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Rich get richer, wealth managers claim $254M Powerball jackpot

By Pat Eaton-Robb

Associated Press

LAST UPDATED: 07:00 a.m. HST, Nov 29, 2011

ROCKY HILL, Conn.» A trio of wealth managers from Greenwich, one of the most affluent towns in America, claimed a Powerball jackpot worth more than a quarter of a billion dollars Monday off a $1 ticket.

Greg Skidmore, Brandon Lacoff and Tim Davidson came forward as the winners of the $254.2 million jackpot and the trustees of The Putnam Avenue Family Trust, which they formed to help manage the money after Davidson bought the winning ticket at a Stamford gas station.

A lawyer who spoke for the group at a news conference said they contacted him immediately after the Nov. 2 drawing and came forward after making plans for the money. He said the trust will take the after-tax lump sum of $103,586,824.51 cash and a significant amount will go to charity.

"Obviously, everybody is extremely excited," said Jason Kurland, the group's attorney. "These numbers are huge. This is going to benefit many people."

Davidson bought a single Quick Pick ticket at the Shippan Point BP gas station in Stamford. A computer chose the random numbers of 12-14-34-39-46, Powerball 36.

The jackpot was the largest ever won in Connecticut and the 12th biggest in Powerball history. The largest previous lottery jackpot in Connecticut was $59.5 million in June 2005.

The three men work at Belpointe, an asset management firm in Greenwich that provides investment advice, much of it to wealthy individuals, according to the Securities and Exchange Commission. The company manages $82 million, according to the SEC.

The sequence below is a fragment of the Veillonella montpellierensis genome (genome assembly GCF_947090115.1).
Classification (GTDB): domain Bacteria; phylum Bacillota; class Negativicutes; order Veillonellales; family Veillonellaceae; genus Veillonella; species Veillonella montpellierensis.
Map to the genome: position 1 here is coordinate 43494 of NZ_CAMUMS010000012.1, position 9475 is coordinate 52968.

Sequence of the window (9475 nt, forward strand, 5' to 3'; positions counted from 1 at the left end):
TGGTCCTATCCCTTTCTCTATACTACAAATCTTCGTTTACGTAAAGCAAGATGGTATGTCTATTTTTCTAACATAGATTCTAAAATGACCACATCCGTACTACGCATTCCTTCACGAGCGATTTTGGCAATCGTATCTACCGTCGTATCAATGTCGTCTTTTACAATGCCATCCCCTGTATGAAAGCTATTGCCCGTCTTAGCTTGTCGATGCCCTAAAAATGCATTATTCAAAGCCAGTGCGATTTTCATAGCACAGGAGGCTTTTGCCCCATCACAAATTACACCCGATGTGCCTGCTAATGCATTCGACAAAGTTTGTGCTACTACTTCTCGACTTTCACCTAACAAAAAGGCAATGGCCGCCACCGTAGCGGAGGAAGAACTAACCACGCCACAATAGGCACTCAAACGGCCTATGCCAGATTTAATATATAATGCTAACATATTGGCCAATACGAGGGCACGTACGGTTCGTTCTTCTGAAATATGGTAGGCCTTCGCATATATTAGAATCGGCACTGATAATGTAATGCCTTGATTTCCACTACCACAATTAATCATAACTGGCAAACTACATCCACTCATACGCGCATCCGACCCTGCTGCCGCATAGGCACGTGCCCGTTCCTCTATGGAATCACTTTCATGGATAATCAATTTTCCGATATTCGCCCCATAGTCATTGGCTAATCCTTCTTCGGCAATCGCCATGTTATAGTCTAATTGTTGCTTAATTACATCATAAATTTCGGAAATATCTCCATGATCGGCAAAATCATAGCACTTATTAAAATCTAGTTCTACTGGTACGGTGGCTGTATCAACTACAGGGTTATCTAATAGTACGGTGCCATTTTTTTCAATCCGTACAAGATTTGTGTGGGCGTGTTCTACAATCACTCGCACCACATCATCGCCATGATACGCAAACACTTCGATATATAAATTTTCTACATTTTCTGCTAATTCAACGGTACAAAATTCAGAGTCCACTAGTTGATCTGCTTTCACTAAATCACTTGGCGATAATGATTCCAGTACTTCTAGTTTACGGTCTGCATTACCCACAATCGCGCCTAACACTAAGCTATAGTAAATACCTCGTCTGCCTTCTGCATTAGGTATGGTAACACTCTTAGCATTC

Skidmore, the company's president and chief investment officer, is a former member of the U.S. sailing team who was once an Olympic hopeful, according to the company's website.

Davidson's online biography says he grew up in Switzerland, France and the United Kingston and started his career in financial markets in 1979 with a French bank. He has worked in New York, Paris and London and is a senior portfolio manager and wealth adviser.

Lacoff, the site says, co-founded Belpointe and owns others businesses and properties on Connecticut's shoreline, including companies that manage the assets of individuals and institutions.

They sat stoically at a conference table sipping bottled water as Kurland answered questions, declining to describe the trio's relationship with one another, how they came to purchase a $1 ticket together or what they would do with the money, except to say that Connecticut charities would benefit from the windfall.

"From the first conversation I had with them, it was very philanthropic," he said. "Charities was definitely, probably No. 1 on their priority list."

As they were leaving the news conference, Skidmore stopped at the microphone to identify himself and his partners and said, "And it feels good," before leaving the room.

Lottery officials had used billboards across the state to urge the ticket holder to come forward as the weeks went by without a winner.

Kurland said the group called him the day after the drawing.

"They thought they were the winners, and then, that night, I think, one of the local TV stations had the numbers, and the Powerball number was wrong on the TV screen, so that put them into a little bit of a tizzy," he said. "But the news, to their credit, corrected it a few hours later, and they were confident they had it."